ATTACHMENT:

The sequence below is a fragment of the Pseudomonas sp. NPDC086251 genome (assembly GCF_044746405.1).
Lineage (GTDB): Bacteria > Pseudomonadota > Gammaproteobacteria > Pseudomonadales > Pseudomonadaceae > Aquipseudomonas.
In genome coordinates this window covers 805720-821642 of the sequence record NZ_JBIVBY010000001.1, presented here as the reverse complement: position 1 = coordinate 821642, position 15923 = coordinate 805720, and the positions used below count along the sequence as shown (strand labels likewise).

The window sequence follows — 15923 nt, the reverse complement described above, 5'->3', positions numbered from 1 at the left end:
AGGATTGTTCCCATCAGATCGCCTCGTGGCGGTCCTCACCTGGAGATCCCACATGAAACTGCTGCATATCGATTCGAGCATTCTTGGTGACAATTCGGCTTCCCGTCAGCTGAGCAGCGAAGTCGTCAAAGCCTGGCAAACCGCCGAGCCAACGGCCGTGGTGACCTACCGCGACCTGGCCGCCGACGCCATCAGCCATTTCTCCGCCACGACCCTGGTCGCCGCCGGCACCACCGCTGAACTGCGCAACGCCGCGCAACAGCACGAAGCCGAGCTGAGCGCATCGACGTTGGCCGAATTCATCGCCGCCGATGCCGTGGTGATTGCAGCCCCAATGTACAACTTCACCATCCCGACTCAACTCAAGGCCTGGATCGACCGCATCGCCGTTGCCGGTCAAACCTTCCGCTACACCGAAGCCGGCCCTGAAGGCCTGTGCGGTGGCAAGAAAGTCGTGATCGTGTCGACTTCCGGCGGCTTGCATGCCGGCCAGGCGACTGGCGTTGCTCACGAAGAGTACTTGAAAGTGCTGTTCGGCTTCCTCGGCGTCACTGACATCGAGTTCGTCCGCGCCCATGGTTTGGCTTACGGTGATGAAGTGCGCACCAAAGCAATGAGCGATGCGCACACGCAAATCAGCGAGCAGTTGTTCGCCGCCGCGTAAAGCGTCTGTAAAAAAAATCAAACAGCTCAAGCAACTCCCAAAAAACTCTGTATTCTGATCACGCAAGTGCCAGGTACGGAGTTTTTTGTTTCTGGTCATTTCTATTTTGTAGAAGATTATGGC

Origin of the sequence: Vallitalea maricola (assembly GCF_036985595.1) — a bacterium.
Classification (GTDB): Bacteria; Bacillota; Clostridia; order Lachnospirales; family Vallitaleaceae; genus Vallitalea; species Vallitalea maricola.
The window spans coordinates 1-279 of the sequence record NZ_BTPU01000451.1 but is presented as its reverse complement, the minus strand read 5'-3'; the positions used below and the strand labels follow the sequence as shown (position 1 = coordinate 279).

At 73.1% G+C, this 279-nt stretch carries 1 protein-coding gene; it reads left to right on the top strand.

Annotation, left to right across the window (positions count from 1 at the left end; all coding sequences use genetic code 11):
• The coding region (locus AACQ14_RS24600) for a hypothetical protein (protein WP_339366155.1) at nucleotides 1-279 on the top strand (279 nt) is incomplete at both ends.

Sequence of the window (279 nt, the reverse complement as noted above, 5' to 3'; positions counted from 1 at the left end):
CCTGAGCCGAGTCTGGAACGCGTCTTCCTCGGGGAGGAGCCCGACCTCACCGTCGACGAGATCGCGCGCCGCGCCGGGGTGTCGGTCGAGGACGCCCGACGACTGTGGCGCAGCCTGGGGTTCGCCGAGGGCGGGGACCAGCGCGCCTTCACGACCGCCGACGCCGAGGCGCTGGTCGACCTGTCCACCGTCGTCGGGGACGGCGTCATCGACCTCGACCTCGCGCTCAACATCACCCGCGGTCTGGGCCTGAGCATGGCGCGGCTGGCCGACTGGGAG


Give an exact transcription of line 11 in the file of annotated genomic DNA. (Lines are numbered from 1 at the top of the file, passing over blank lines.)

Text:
• The coding region (locus AACQ14_RS24600) for a hypothetical protein (protein WP_339366155.1) at nucleotides 1-279 on the top strand (279 nt) is incomplete at both ends.